Sauerbrey narrows money gap Republican raised more than governor during past 8 weeks

Md.'s first $10 million race

Challenger surges past Glendening in spending on ads

October 24, 1998|By Michael Dresser and William F. Zorzi Jr. | Michael Dresser and William F. Zorzi Jr.,SUN STAFF Sun staff reporter Jay Apperson contributed to this article.

Ellen R. Sauerbrey continued to narrow the money gap between her and Gov. Parris N. Glendening, raising almost $500,000 more than the incumbent Democrat during the past eight weeks, according to figures released yesterday.

The fund-raising detailed in campaign finance reports due yesterday shows that Maryland -- for the first time in its history -- is experiencing a $10 million political race.

The Republican challenger has raised $1.73 million since Aug. 31, bringing the total for her campaign during the four-year election cycle to $4.95 million.

Glendening raised $1.26 million, for a total of $5.36 million.

This ensures that he will surpass his record spending of $5.3 million in the 1994 race, which broke the state's record for spending by a candidate.

"Wow," was the reaction of Donald F. Norris, professor of policy sciences at University of Maryland, Baltimore County, when he was told of the amount raised by Sauerbrey.

"She's within $400,000 of him. That's pretty incredible, considering he's an incumbent," Norris said. "That goes a long way to leveling the playing field, because she can buy so much more advertising to get her message out, counter his message.

"It's a big change from four years ago, when she was virtually out of money by this time, having taken public financing."

Yesterday's reports provide the final glimpse, until after the Nov. 3 election, of how Maryland candidates are raising money. The last reporting deadline is sometimes followed by a surge of donations as candidates tap sources they might have avoided.

"If they're going to take controversial money, they're going to wait till the end so it isn't an issue," said Keith Haller, president of Potomac Survey Research in Bethesda.

The combined campaigns of Glendening and Lt. Gov. Kathleen Kennedy Townsend reported $1.04 million in cash on hand as of Sunday. Sauerbrey and her running mate, Richard D. Bennett, had $669,000 on hand for the final campaign push.

Glendening cash advantage

Haller said Glendening's prudent spending has left him with an advantage in cash on hand, but he said that edge could vanish if Sauerbrey continues to raise money at such a productive rate.

"All indications are that the Republicans are going to dump huge amounts of money, and we know from public statements that the [Democratic National Committee] has limited resources to contribute nationally," Haller said.

The Glendening-Townsend campaign finance reports were filed yesterday afternoon, and copies were made available to the news media.

The Sauerbrey-Bennett campaign, which was expecting to file its report by mail last night, provided summaries of its fund-raising and spending totals.

The Sauerbrey summary indicated that the campaign had spent $1.92 million on radio and TV advertising. Glendening reported spending about $1.75 million on media. The figures confirm reports that Sauerbrey's spending had surged past Glendening's in the air battle.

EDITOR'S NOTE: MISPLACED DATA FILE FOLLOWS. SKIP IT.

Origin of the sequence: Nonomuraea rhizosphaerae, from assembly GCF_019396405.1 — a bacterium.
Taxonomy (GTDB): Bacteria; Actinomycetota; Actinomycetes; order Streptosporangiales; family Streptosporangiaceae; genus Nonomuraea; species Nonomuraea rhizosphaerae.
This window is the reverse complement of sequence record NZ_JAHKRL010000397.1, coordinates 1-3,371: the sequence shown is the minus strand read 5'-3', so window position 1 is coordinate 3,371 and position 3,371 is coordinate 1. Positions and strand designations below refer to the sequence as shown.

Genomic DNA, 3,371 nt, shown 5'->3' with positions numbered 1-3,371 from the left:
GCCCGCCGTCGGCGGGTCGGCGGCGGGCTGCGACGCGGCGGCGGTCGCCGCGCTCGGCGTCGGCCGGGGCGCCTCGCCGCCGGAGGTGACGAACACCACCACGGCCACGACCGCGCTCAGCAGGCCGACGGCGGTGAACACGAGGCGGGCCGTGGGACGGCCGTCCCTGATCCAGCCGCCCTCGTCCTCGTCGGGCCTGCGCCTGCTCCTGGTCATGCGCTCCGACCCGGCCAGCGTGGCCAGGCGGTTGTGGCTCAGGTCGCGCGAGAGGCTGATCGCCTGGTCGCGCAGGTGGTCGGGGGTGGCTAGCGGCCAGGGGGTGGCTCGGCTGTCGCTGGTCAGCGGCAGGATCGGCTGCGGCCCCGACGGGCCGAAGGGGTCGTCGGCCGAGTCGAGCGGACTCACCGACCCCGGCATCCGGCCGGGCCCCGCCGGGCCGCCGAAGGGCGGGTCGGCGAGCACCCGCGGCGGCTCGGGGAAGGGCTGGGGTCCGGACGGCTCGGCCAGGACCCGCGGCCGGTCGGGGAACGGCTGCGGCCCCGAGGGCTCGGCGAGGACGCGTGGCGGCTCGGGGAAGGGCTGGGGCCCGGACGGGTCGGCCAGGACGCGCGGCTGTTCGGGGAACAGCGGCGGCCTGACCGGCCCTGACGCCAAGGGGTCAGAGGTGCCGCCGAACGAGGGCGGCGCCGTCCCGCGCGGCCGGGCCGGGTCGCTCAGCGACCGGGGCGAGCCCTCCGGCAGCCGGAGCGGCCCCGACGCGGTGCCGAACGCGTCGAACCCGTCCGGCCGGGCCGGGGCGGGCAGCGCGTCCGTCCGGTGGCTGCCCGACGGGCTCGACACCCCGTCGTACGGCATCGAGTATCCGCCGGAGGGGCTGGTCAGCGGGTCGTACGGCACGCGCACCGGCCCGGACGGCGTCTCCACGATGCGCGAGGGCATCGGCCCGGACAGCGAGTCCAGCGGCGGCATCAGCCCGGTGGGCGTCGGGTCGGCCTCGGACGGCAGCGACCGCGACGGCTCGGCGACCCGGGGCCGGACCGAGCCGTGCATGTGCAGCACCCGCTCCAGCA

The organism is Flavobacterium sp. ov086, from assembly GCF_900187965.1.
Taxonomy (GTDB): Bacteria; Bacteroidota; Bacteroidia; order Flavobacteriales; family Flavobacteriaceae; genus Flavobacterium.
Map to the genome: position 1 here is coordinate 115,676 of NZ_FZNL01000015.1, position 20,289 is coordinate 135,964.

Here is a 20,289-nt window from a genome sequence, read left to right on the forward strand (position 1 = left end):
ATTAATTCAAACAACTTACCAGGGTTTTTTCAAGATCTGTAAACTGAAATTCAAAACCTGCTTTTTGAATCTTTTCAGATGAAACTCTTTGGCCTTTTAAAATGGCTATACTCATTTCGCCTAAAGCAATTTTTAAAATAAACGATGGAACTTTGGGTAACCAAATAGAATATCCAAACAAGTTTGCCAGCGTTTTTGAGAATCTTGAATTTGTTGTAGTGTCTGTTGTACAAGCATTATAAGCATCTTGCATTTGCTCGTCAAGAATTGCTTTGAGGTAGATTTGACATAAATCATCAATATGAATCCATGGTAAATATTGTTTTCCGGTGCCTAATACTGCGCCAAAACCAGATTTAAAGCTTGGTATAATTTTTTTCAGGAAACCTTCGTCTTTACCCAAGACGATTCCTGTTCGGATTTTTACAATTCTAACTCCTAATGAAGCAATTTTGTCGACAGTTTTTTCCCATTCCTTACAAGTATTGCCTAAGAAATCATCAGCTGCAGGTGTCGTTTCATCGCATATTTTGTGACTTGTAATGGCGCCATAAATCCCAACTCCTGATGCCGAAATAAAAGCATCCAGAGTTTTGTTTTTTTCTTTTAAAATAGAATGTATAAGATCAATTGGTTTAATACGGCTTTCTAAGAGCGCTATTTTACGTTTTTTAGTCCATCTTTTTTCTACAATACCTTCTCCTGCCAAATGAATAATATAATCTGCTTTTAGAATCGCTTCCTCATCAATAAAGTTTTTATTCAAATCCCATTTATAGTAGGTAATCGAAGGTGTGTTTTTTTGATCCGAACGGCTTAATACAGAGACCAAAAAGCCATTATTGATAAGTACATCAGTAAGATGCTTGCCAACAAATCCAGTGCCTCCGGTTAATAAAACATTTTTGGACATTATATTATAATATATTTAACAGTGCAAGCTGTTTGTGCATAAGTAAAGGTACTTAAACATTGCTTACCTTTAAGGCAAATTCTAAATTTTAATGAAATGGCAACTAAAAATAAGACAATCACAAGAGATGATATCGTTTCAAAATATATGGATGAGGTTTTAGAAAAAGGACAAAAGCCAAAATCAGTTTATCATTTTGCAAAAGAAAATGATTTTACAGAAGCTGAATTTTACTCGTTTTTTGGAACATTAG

The Glendening campaign's reports showed the continued fund-raising prowess of Townsend, whose committee raised $283,490 during the past eight weeks to reach a four-year total of $831,455.

The three Glendening campaign committees raised 28 percent of their funds from out of state during the eight-week period. Of the gifts to Glendening's campaign, 23 percent were $1,000 or more, but those accounted for 69 percent of the campaign's receipts.

Top contributors

The two top contributors to the governor's cause were the campaign committees of Democrats with whom he has had tense relations in the past. House Speaker Casper R. Taylor Jr., who at one time considered challenging Glendening for the Democratic nomination, gave the legal maximum of $12,000 to the ticket. Former Gov. William Donald Schaefer, who has blown hot and cold about Glendening since entering the comptroller's race in July, gave the same amount.

In other statewide races, Schaefer raised nearly a half-million dollars in his race for comptroller, more than 20 times as much as his Republican opponent, Larry M. Epstein.

Schaefer has raised more than $456,000, including more than $165,000 in ticket sales to fund-raisers since the end of August.

Epstein, an Owings Mills accountant making his second run for the office, has raised about $16,000 since late August, bringing his total receipts to $21,700.

Schaefer's campaign has spent more than $360,000. Epstein has spent about $15,000 on the race.

In the attorney general's race, incumbent Democrat J. Joseph Curran Jr. has raised $57,565 during the past eight weeks to bring his total to $379,287.

He has $77,840 in reserve.

His Republican challenger, Paul H. Rappaport, has raised $24,016 to bring his total to $58,104.

He had $4,604 on hand.

Pub Date: 10/24/98

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